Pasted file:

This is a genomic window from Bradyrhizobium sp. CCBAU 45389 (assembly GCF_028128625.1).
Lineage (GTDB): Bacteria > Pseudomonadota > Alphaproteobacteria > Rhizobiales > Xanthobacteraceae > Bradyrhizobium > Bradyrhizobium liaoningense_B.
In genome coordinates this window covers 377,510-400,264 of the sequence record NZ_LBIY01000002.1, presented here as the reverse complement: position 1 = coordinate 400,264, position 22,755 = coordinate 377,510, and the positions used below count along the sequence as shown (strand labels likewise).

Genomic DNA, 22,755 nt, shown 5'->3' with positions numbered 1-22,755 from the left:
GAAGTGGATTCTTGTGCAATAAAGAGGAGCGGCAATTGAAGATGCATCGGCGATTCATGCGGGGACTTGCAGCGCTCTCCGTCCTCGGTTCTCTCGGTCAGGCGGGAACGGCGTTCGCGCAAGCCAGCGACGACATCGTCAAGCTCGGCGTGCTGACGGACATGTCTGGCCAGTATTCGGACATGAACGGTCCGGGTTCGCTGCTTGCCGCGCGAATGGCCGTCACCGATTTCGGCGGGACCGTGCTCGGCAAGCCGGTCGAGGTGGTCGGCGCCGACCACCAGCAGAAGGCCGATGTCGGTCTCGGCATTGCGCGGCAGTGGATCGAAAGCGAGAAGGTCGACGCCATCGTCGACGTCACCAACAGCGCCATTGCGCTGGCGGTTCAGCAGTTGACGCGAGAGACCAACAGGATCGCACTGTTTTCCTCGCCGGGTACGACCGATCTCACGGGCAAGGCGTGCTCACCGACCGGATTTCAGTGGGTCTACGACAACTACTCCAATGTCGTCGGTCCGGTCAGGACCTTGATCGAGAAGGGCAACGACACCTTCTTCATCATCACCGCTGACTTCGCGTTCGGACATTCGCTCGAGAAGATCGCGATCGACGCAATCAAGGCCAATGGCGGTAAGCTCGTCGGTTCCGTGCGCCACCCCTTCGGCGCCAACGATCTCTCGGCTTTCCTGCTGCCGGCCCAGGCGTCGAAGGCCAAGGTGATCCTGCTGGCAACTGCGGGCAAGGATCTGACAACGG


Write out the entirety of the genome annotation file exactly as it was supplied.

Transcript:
This is a genomic window from Bradyrhizobium sp. CCBAU 45389 (assembly GCF_028128625.1).
Lineage (GTDB): Bacteria > Pseudomonadota > Alphaproteobacteria > Rhizobiales > Xanthobacteraceae > Bradyrhizobium > Bradyrhizobium liaoningense_B.
In genome coordinates this window covers 377,510-400,264 of the sequence record NZ_LBIY01000002.1, presented here as the reverse complement: position 1 = coordinate 400,264, position 22,755 = coordinate 377,510, and the positions used below count along the sequence as shown (strand labels likewise).

Genomic DNA, 22,755 nt, shown 5'->3' with positions numbered 1-22,755 from the left:
GAAGTGGATTCTTGTGCAATAAAGAGGAGCGGCAATTGAAGATGCATCGGCGATTCATGCGGGGACTTGCAGCGCTCTCCGTCCTCGGTTCTCTCGGTCAGGCGGGAACGGCGTTCGCGCAAGCCAGCGACGACATCGTCAAGCTCGGCGTGCTGACGGACATGTCTGGCCAGTATTCGGACATGAACGGTCCGGGTTCGCTGCTTGCCGCGCGAATGGCCGTCACCGATTTCGGCGGGACCGTGCTCGGCAAGCCGGTCGAGGTGGTCGGCGCCGACCACCAGCAGAAGGCCGATGTCGGTCTCGGCATTGCGCGGCAGTGGATCGAAAGCGAGAAGGTCGACGCCATCGTCGACGTCACCAACAGCGCCATTGCGCTGGCGGTTCAGCAGTTGACGCGAGAGACCAACAGGATCGCACTGTTTTCCTCGCCGGGTACGACCGATCTCACGGGCAAGGCGTGCTCACCGACCGGATTTCAGTGGGTCTACGACAACTACTCCAATGTCGTCGGTCCGGTCAGGACCTTGATCGAGAAGGGCAACGACACCTTCTTCATCATCACCGCTGACTTCGCGTTCGGACATTCGCTCGAGAAGATCGCGATCGACGCAATCAAGGCCAATGGCGGTAAGCTCGTCGGTTCCGTGCGCCACCCCTTCGGCGCCAACGATCTCTCGGCTTTCCTGCTGCCGGCCCAGGCGTCGAAGGCCAAGGTGATCCTGCTGGCAACTGCGGGCAAGGATCTGACAACGG